‘What we have made’, says de Rijke, ‘is a strong and beautiful pier deck that carries services – electricity, water, drainage and free wifi. You can plug in a market stall, erect a stage, or drive circus trucks onto it. The people who initially thought “plank” have revised their opinions, having already seen a number of events come and go.’ Small beach-hut-like structures line the edge of the pier, let out to local businesses, and at the time of visiting a few carousels had emerged and a bingo stall was being set up. The pier will doubtless play host to more experimental events as the community becomes more comfortable with the public space. Should future plans go ahead, a canopy traversing the length of the pier will provide cover, sheltering those who perhaps cannot afford a tent but still want to put on an event.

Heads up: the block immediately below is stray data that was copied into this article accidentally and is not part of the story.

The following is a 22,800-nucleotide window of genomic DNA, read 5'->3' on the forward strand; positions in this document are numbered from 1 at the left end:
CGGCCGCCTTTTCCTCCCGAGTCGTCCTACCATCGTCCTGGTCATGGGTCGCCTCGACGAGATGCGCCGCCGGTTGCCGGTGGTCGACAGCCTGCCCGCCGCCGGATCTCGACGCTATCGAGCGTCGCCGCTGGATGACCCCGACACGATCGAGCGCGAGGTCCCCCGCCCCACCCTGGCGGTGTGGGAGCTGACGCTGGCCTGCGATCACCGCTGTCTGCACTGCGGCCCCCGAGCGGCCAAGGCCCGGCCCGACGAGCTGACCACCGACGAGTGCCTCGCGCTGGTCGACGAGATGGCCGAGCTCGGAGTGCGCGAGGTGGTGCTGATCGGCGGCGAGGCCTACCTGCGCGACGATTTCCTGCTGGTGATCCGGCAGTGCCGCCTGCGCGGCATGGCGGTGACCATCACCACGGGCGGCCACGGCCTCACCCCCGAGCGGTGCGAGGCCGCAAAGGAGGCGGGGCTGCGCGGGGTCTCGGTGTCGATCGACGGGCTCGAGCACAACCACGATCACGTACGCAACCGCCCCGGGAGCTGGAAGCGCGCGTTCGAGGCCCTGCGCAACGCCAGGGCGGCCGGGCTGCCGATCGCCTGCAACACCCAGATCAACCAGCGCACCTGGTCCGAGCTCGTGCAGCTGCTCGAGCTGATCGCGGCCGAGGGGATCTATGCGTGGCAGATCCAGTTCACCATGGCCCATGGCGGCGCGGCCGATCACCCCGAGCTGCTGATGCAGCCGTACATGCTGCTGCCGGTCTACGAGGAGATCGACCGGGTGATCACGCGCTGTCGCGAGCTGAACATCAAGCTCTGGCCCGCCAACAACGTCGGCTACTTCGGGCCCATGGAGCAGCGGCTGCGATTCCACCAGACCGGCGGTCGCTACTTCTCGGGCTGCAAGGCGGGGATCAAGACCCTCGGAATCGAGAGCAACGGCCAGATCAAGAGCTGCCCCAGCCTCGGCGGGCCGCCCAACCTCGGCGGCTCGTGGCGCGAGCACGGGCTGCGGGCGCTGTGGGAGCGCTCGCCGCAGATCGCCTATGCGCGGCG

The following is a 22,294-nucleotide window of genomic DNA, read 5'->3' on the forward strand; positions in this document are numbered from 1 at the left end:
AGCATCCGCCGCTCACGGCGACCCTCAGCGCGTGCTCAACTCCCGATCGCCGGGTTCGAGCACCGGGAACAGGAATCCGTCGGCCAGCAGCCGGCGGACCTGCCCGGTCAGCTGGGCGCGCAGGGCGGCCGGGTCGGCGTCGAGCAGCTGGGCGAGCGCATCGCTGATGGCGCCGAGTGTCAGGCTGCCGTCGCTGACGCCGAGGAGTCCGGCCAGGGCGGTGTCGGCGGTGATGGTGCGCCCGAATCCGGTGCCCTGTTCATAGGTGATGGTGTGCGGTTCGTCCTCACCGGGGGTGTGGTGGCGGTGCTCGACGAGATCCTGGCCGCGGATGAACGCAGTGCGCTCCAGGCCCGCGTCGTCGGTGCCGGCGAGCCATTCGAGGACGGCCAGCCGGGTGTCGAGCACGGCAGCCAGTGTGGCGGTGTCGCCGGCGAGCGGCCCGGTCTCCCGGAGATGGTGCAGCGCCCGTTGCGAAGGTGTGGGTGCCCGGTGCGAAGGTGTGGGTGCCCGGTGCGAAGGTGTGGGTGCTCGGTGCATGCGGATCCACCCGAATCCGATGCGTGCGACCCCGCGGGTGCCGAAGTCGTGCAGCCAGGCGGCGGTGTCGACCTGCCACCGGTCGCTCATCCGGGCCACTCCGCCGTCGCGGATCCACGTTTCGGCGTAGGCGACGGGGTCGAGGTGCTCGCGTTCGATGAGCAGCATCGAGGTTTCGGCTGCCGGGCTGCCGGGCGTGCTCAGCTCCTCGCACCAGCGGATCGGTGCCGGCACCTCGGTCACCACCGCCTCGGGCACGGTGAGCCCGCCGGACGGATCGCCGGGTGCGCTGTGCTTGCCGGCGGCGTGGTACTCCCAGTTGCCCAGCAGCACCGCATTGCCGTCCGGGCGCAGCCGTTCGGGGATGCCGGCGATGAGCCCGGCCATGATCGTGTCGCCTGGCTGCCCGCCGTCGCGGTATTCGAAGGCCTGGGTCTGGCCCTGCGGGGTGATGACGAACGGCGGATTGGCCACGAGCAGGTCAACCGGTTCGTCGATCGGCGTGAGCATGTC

The central structure, a mini Casa Malaparte in the centre of the pier, was required by the HLF to disseminate some of the pier’s history, but what de Rijke didn’t want was ‘a generic visitor centre as a museum of the pier’. This simple rectangular structure, clad in recovered wood and called ‘The Deck’, is for de Rijke ‘like a piece of furniture’, providing two flexible function rooms (the Memories Room and the Birch Room), a café and a shop. ‘It is placed not at the end, as some kind of hero destination building’, says de Rijke, ‘but centrally to best service the pier’s events and activities.’